European Union to place study center with UM-FIU partnership
By Angie M. Henderson
Miami News Service
The University of Miami and Florida International University will host a European Union Center, part of a selective network of US colleges that promote the study of European and US relations.
A formal announcement of the meeting is scheduled Sept. 18 at FIU, said Vendulka Kubalkova, interim chair of UM's Department of International Studies and an associate director of the center.
The 11:30 a.m. ceremony will be attended by dignitaries from the European Union and representatives from UM and FIU, he said.
"It puts us in a different league," said Ms. Kubalkova of the designation. "We are in the top 10. The potential of it is so overpowering."
The UM-FIU partnership joins 10 such existing centers begun in 1998 by the European Union. The Union, which announced last year that it was expanding its centers at universities, received about 80 applications in April from universities, a spokesperson said.
UM-FIU competed against institutions such as the University of Florida and Rutgers as well as Harvard and the University of Southern California, which were renewing their proposals.
"It was an extremely competitive process," said Joseph Jupille, associate director and a European Union specialist at FIU.
Fifteen universities will operate as European Union centers during three years, said Wilfried Schneider, a spokesman for the European Union in Washington, DC.
The centers, he said, "help to shape Americans' views of the European Union. We are looking to raise the academic interest for Europe as well as shape the trans-Atlantic dialogue by providing forums for scholars and practitioners with regard to the complex issues facing the US and Europe," Mr. Schneider said.
Miami's status as a gateway to Latin America gave it an edge in the application process, according to Ms. Kubalkova and Mr. Jupille.
"This is a study of the European connection, but we are not underestimating the Latin-American strengths of this place," Ms. Kubalkova said.
UM and FIU officials said the two schools would expand course offerings and programs that focus on European affairs.
Currently 77 such courses are offered by both institutions, according to the proposal. Additionally, FIU sponsors a foreign affairs breakfast series featuring speakers with international and national prominence as an outreach to the professional and civic business community. Faculty and students at UM and FIU jointly publish scholarly articles and texts as part of the Miami International Relations Theory Group.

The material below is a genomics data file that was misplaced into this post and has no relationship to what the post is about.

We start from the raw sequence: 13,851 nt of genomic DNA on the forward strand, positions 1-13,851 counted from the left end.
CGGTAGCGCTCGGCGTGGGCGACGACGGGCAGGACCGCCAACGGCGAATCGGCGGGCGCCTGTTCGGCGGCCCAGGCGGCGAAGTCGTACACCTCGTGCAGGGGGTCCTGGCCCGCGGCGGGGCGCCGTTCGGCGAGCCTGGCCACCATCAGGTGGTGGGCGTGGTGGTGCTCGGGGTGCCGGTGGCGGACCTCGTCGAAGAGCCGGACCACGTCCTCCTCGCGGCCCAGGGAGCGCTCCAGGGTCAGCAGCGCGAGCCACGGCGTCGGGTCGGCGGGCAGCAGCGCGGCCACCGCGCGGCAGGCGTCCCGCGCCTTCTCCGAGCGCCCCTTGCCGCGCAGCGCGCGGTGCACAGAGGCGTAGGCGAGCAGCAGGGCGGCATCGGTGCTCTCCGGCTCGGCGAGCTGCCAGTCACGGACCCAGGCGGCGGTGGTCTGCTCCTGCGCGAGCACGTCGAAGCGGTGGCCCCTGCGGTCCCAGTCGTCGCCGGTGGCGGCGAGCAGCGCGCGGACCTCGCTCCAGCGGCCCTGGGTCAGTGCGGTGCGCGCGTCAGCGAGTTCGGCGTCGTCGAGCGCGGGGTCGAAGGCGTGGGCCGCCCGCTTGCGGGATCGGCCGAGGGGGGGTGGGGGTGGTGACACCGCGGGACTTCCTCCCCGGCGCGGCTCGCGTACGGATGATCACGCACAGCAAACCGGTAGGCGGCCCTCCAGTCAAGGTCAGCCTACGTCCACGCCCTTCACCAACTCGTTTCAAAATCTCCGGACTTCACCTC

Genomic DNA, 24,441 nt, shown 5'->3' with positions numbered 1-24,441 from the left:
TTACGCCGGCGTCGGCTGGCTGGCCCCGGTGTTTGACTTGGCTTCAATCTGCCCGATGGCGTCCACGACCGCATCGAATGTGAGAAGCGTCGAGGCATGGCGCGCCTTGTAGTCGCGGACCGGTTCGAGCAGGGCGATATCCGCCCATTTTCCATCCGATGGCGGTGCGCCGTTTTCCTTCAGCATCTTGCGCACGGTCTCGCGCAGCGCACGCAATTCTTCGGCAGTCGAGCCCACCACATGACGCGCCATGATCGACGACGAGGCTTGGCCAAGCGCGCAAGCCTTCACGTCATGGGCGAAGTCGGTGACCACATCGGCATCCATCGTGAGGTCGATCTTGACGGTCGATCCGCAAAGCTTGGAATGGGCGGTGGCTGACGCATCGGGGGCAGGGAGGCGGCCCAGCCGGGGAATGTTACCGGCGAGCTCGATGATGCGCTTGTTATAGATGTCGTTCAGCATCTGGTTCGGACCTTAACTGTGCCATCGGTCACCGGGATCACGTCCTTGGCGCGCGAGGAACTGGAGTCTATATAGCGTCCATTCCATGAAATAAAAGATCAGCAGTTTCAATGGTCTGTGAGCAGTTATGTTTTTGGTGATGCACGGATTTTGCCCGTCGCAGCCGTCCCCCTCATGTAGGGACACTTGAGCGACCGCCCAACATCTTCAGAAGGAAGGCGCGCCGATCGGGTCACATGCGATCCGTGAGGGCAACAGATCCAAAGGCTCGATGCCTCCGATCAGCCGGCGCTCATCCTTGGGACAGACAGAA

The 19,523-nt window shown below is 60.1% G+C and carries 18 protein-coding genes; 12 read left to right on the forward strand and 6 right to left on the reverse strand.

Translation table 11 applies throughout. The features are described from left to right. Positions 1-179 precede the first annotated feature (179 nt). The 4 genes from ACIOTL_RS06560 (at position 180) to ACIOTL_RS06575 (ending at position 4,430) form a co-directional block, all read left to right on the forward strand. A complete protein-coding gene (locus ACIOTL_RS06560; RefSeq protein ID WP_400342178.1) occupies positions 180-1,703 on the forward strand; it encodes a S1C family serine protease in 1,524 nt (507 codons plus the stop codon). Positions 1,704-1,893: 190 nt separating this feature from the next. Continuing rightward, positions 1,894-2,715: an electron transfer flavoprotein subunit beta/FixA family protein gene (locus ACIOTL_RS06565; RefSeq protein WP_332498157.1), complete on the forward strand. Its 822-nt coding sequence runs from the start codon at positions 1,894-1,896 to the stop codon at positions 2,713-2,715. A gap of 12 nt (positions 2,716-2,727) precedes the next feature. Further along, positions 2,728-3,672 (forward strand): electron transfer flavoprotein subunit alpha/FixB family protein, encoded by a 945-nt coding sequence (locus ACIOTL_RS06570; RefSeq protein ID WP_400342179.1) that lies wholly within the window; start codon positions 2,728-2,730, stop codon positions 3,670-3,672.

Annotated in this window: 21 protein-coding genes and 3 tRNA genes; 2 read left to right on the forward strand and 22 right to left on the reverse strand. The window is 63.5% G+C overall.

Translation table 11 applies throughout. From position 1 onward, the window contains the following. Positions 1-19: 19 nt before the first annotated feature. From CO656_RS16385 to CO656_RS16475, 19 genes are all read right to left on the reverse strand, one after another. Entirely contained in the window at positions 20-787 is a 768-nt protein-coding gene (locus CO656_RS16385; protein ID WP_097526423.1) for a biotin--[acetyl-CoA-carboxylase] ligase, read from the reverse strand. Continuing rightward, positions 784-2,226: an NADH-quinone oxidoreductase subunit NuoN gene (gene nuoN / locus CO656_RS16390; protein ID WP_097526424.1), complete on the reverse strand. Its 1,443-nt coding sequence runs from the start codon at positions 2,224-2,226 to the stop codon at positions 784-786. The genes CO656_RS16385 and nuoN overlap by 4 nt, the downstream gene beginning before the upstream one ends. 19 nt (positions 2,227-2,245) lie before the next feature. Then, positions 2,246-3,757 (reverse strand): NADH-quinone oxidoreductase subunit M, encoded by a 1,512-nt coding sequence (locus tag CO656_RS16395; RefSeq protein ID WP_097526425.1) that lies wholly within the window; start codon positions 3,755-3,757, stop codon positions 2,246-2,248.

Much of the strength of the new center will come from the alliance between FIU and UM, Mr. Jupille said.
"I think it is a great opportunity to bring together respective strengths," he said.
Workshops for teachers of secondary schools along with curriculum and lesson plans that emphasize the European Union are in the proposal, he said. "We are also looking to forge partnerships in the business and nonprofit sector."
Also being planned are:
nTwo public lectures in 2001-02 and four each year thereafter;
nAn advisory board composed of members from the community;
nA major academic conference in the second and third years;
nA smaller conference or workshop on EU law in coordination with the law schools at UM and FIU.
The local center, with an operating budget of $296,961 will be housed at FIU and UM, according to the proposal. The European Union will contribute $129,463.
Staff includes two directors, two associate directors, a program coordinator, a fiscal manager and web master. The bulk of the money, according to the proposal, will be directed toward curriculum development, research and outreach.